By Katie Azevedo, M.Ed.
Adults and children with ADHD have fascinating strengths, including creativity curiosity and empathy.
But people with ADHD also have a slew of challenges that can make daily life seem nearly impossible to manage. These challenges primarily involve the executive functions, which include planning, initiating, reflecting, managing time, self-regulating and organizing. Another major challenge that impacts people with ADHD is motivation.
ADHD and motivation are a funky bunch. While we can sometimes attribute motivation to willpower and mindset, it’s not so simple in people with ADHD.
Studies show that people with ADHD have atypical levels of dopamine, the neurotransmitter primarily responsible for the pleasure response. Why does this matter? Because think about why we do anything: either to seek pleasure or avoid pain. In people with ADHD, motivation can come and go inconsistently and inconveniently, making it difficult to initiate and/or follow through on basic tasks and responsibilities.
What motivates someone with ADHD?
A task must have at least one of two essential characteristics in order to motivate someone with ADHD to engage. Those two secret ingredients are urgency and novelty.
- Urgency involves the sense of running out of time.
- Novelty involves something new.
In other words, if someone with ADHD is confronted with a task that is urgent or novel, it’s likely that person will be motivated to initiate and complete the work. But if that task lacks urgency or novelty, the person will feel no motivation to do it.
If you or your child has ADHD, think about all the times a project was complete at the very last minute. Procrastination is a hallmark of ADHD because people don’t feel that sense of urgency until the final hour. Makes sense, right?
How to increase motivation with ADHD
Below are some suggestions for increasing the urgency and novelty of a task, which in turn has the chance to increase the task-doer’s motivation to get it done. In addition to the list below, here are 5 more practical ways to increase motivation specifically for homework.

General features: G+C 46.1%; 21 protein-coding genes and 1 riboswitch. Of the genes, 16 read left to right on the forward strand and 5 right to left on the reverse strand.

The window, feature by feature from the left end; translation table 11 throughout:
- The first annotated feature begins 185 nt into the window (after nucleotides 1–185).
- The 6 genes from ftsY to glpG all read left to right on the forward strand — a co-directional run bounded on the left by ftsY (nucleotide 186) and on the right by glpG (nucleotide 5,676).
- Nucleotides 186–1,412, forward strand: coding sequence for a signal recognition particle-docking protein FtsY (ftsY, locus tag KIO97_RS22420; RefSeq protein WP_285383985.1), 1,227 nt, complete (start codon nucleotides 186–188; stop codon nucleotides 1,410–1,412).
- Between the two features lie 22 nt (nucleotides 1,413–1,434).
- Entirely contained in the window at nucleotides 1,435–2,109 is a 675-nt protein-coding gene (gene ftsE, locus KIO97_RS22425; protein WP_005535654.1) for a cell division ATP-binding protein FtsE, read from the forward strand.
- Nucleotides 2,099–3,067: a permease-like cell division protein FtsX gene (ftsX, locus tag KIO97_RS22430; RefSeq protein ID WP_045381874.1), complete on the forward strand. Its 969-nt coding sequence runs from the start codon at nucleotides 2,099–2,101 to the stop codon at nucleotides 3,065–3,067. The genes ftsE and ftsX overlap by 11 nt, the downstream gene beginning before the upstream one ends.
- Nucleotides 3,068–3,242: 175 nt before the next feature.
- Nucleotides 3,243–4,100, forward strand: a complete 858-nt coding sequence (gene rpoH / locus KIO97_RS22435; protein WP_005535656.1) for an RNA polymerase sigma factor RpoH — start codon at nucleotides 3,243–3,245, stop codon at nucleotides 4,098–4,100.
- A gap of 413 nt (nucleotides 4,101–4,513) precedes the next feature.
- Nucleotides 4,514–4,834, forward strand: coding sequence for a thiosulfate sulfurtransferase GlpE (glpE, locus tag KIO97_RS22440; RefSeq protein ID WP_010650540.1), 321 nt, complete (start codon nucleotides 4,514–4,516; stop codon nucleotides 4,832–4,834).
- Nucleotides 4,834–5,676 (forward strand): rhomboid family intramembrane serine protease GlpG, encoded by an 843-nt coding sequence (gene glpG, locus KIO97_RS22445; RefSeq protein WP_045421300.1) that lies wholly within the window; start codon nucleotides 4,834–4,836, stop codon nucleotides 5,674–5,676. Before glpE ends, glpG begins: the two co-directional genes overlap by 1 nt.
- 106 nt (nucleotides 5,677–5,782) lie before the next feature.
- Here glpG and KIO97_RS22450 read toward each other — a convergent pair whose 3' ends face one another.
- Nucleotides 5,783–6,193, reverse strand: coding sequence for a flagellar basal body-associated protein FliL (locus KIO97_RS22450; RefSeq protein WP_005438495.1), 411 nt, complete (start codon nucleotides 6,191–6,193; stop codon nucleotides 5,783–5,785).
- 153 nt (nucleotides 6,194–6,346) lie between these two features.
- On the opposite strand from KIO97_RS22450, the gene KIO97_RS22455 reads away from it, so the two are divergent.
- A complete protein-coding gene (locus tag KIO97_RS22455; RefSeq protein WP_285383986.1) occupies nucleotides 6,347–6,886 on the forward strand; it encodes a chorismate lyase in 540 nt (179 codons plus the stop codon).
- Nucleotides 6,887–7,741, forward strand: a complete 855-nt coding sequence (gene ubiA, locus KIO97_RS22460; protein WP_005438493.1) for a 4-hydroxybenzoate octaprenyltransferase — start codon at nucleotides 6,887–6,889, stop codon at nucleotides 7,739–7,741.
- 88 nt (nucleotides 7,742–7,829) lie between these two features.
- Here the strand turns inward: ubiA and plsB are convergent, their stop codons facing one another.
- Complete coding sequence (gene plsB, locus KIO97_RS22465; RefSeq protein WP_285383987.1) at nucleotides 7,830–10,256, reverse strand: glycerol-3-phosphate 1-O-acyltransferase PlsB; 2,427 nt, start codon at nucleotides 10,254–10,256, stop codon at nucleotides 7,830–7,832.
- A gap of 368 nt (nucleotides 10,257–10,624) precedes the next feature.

Strategies to increase motivation with urgency
- Use the Pomodoro Technique
- Set a timer for a task and try to beat the clock – try a Power Hour
- Offer a reward if the task is completed before a certain time
- Use an accountability partner (there’s urgency in not wanting to let someone else down)
- Break the task down and set smaller micro deadlines for each step
Strategies to increase motivation with novelty
- Complete the task with new materials (use a new app, get new pens, etc)
- Complete a task in a new environment
- Complete the task with a partner
- Complete a task while listening to music
- Do the task at an unusual time, such as early in the morning or late at night
Again, ADHD and motivation are a complicated duo. Even a neurotypical person struggles with motivation dips on a daily basis, which only means that someone with lower levels of dopamine (ADHD) is up against an even greater challenge.
If you or your child has ADHD, using motivation as an indicator of when to do a task will not work. Waiting for motivation to strike before beginning or completing something will not work. Giving too much credit to “I’m not feeling it” won’t work.
What does work? Acknowledging the fickleness of this thing call motivation, not relying on it, and learning how to apply novelty and urgency to your tasks in order to hack into your ADHD superpowers.
Note about ADHD and medications: While I do specialize in ADHD and executive functions, I am not a medical doctor or psychiatrist, and so I do not use my platform to entertain conversations about pharmaceuticals. I will maintain, however, that hundreds of my clients have benefited from prescribed stimulants which directly and positively impact the chemicals that regulate motivation.